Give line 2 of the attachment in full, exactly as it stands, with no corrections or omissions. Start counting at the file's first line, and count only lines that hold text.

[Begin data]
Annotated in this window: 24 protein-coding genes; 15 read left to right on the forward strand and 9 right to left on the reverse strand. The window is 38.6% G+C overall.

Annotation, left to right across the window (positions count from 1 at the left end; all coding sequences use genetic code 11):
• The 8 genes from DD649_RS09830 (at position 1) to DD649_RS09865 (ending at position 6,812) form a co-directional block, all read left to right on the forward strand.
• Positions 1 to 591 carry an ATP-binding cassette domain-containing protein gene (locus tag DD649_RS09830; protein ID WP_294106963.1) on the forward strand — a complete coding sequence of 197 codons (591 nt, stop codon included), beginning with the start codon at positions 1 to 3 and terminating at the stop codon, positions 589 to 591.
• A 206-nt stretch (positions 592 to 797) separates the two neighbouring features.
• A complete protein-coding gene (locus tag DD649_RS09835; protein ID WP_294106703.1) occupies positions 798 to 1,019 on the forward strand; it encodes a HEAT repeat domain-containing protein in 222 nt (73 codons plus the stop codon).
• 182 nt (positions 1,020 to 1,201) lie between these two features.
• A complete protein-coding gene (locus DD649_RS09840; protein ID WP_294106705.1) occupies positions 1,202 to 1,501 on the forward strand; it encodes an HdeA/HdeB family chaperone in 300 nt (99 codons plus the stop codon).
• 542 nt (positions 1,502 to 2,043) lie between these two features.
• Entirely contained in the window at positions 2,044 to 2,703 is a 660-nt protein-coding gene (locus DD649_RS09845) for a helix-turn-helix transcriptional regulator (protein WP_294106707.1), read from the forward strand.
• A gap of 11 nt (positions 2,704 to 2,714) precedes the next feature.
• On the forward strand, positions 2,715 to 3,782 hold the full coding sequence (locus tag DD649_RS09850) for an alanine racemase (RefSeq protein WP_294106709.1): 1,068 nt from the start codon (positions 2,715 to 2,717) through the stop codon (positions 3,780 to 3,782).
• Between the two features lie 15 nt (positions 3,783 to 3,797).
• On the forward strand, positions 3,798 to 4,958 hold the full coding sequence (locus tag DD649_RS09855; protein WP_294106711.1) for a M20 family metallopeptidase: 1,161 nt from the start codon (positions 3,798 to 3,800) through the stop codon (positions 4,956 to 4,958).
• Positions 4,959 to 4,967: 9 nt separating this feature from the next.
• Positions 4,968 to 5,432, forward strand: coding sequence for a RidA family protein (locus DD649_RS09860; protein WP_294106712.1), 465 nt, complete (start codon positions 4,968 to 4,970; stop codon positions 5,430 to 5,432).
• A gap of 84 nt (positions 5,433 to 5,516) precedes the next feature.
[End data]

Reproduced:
Annotation, left to right across the window (positions count from 1 at the left end; all coding sequences use genetic code 11):